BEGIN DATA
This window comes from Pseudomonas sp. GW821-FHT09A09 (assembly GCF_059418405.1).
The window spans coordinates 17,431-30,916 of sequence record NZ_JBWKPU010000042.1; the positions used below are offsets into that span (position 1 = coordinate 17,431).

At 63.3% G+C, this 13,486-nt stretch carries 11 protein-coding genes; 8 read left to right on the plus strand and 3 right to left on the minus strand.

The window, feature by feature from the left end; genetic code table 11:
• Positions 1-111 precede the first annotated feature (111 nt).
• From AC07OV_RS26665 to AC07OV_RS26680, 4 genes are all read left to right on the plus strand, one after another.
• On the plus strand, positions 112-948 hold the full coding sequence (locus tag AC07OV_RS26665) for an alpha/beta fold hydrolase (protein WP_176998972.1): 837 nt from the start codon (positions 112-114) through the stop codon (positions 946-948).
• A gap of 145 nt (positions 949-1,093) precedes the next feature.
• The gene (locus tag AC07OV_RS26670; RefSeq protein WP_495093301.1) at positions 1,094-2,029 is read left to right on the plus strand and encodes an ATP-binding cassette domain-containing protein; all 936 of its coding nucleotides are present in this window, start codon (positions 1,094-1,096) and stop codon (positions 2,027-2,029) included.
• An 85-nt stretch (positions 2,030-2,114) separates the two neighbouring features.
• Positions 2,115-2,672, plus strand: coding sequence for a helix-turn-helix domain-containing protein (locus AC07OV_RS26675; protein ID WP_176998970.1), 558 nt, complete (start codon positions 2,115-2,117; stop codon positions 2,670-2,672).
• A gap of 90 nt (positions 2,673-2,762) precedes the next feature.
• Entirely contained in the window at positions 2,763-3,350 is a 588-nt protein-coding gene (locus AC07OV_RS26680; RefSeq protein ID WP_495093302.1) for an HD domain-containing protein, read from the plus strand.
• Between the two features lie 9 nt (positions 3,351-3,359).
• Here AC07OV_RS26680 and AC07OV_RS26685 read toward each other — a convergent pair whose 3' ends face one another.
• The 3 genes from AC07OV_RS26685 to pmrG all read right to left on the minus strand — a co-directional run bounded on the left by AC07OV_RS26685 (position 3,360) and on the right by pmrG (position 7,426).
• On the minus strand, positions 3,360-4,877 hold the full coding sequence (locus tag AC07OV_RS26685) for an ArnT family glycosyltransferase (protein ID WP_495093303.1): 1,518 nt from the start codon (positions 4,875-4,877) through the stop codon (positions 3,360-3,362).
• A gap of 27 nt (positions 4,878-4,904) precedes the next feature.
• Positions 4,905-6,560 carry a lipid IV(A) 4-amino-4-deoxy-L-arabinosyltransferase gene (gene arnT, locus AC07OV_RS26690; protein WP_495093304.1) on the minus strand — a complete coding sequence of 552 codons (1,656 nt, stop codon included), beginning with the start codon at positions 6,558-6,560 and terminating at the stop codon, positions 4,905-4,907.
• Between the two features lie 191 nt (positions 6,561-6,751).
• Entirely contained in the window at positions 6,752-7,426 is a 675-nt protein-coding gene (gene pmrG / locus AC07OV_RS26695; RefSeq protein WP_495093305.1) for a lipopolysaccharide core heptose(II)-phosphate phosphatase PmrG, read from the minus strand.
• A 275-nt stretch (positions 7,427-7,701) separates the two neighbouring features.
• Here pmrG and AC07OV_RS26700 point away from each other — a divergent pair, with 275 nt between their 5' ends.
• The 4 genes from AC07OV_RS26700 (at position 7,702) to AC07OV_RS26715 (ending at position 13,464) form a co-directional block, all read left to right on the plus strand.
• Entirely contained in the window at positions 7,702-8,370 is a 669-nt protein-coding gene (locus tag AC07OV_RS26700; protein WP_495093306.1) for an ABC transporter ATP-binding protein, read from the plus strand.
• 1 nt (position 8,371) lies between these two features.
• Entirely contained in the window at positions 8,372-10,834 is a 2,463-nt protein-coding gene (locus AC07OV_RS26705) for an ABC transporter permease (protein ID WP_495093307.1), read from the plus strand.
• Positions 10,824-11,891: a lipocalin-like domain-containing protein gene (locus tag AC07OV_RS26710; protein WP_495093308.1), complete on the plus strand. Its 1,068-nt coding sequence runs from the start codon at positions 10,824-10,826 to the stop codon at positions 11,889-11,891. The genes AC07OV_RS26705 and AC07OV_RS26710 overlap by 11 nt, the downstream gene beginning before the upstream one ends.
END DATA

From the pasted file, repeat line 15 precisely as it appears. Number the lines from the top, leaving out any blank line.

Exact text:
• Here AC07OV_RS26680 and AC07OV_RS26685 read toward each other — a convergent pair whose 3' ends face one another.